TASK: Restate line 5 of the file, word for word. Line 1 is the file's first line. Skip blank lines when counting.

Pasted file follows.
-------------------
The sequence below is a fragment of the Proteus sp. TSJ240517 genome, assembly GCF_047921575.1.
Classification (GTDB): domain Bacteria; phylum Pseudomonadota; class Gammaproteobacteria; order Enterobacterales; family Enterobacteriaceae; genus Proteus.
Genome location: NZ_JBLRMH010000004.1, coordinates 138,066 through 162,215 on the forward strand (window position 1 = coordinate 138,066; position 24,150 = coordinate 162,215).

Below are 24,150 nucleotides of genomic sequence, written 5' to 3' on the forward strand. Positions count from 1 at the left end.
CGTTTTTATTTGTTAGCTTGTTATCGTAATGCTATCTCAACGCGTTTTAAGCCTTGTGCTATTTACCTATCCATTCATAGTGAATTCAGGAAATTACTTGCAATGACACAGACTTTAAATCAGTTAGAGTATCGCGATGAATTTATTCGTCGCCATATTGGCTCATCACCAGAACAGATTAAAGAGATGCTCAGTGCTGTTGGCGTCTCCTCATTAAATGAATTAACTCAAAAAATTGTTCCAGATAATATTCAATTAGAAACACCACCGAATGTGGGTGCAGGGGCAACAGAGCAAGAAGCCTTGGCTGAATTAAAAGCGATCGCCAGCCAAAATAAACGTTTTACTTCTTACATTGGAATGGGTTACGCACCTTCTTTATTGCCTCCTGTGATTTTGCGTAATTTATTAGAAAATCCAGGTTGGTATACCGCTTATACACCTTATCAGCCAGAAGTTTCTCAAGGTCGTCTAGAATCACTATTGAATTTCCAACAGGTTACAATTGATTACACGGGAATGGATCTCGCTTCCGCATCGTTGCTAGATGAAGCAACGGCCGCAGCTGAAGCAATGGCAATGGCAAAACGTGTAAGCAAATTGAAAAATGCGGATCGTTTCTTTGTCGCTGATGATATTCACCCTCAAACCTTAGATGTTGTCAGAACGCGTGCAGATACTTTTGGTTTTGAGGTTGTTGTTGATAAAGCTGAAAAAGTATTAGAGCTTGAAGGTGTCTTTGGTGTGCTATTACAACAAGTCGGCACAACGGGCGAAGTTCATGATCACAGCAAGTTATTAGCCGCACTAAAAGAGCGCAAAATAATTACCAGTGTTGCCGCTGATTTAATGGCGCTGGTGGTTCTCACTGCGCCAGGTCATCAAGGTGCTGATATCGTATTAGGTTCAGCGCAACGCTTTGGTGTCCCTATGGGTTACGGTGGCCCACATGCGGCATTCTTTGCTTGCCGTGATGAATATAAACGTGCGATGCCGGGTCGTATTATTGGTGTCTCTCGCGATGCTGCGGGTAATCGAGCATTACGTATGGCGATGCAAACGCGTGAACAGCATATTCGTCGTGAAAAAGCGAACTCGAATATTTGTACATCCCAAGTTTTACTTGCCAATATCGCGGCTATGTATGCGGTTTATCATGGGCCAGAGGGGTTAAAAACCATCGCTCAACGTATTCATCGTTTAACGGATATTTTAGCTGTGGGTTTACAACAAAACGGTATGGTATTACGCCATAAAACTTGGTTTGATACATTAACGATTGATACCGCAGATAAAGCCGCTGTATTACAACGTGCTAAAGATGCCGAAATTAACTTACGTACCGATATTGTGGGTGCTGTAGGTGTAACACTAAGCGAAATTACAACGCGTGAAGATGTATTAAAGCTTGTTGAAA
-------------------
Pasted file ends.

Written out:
CGTTTTTATTTGTTAGCTTGTTATCGTAATGCTATCTCAACGCGTTTTAAGCCTTGTGCTATTTACCTATCCATTCATAGTGAATTCAGGAAATTACTTGCAATGACACAGACTTTAAATCAGTTAGAGTATCGCGATGAATTTATTCGTCGCCATATTGGCTCATCACCAGAACAGATTAAAGAGATGCTCAGTGCTGTTGGCGTCTCCTCATTAAATGAATTAACTCAAAAAATTGTTCCAGATAATATTCAATTAGAAACACCACCGAATGTGGGTGCAGGGGCAACAGAGCAAGAAGCCTTGGCTGAATTAAAAGCGATCGCCAGCCAAAATAAACGTTTTACTTCTTACATTGGAATGGGTTACGCACCTTCTTTATTGCCTCCTGTGATTTTGCGTAATTTATTAGAAAATCCAGGTTGGTATACCGCTTATACACCTTATCAGCCAGAAGTTTCTCAAGGTCGTCTAGAATCACTATTGAATTTCCAACAGGTTACAATTGATTACACGGGAATGGATCTCGCTTCCGCATCGTTGCTAGATGAAGCAACGGCCGCAGCTGAAGCAATGGCAATGGCAAAACGTGTAAGCAAATTGAAAAATGCGGATCGTTTCTTTGTCGCTGATGATATTCACCCTCAAACCTTAGATGTTGTCAGAACGCGTGCAGATACTTTTGGTTTTGAGGTTGTTGTTGATAAAGCTGAAAAAGTATTAGAGCTTGAAGGTGTCTTTGGTGTGCTATTACAACAAGTCGGCACAACGGGCGAAGTTCATGATCACAGCAAGTTATTAGCCGCACTAAAAGAGCGCAAAATAATTACCAGTGTTGCCGCTGATTTAATGGCGCTGGTGGTTCTCACTGCGCCAGGTCATCAAGGTGCTGATATCGTATTAGGTTCAGCGCAACGCTTTGGTGTCCCTATGGGTTACGGTGGCCCACATGCGGCATTCTTTGCTTGCCGTGATGAATATAAACGTGCGATGCCGGGTCGTATTATTGGTGTCTCTCGCGATGCTGCGGGTAATCGAGCATTACGTATGGCGATGCAAACGCGTGAACAGCATATTCGTCGTGAAAAAGCGAACTCGAATATTTGTACATCCCAAGTTTTACTTGCCAATATCGCGGCTATGTATGCGGTTTATCATGGGCCAGAGGGGTTAAAAACCATCGCTCAACGTATTCATCGTTTAACGGATATTTTAGCTGTGGGTTTACAACAAAACGGTATGGTATTACGCCATAAAACTTGGTTTGATACATTAACGATTGATACCGCAGATAAAGCCGCTGTATTACAACGTGCTAAAGATGCCGAAATTAACTTACGTACCGATATTGTGGGTGCTGTAGGTGTAACACTAAGCGAAATTACAACGCGTGAAGATGTATTAAAGCTTGTTGAAA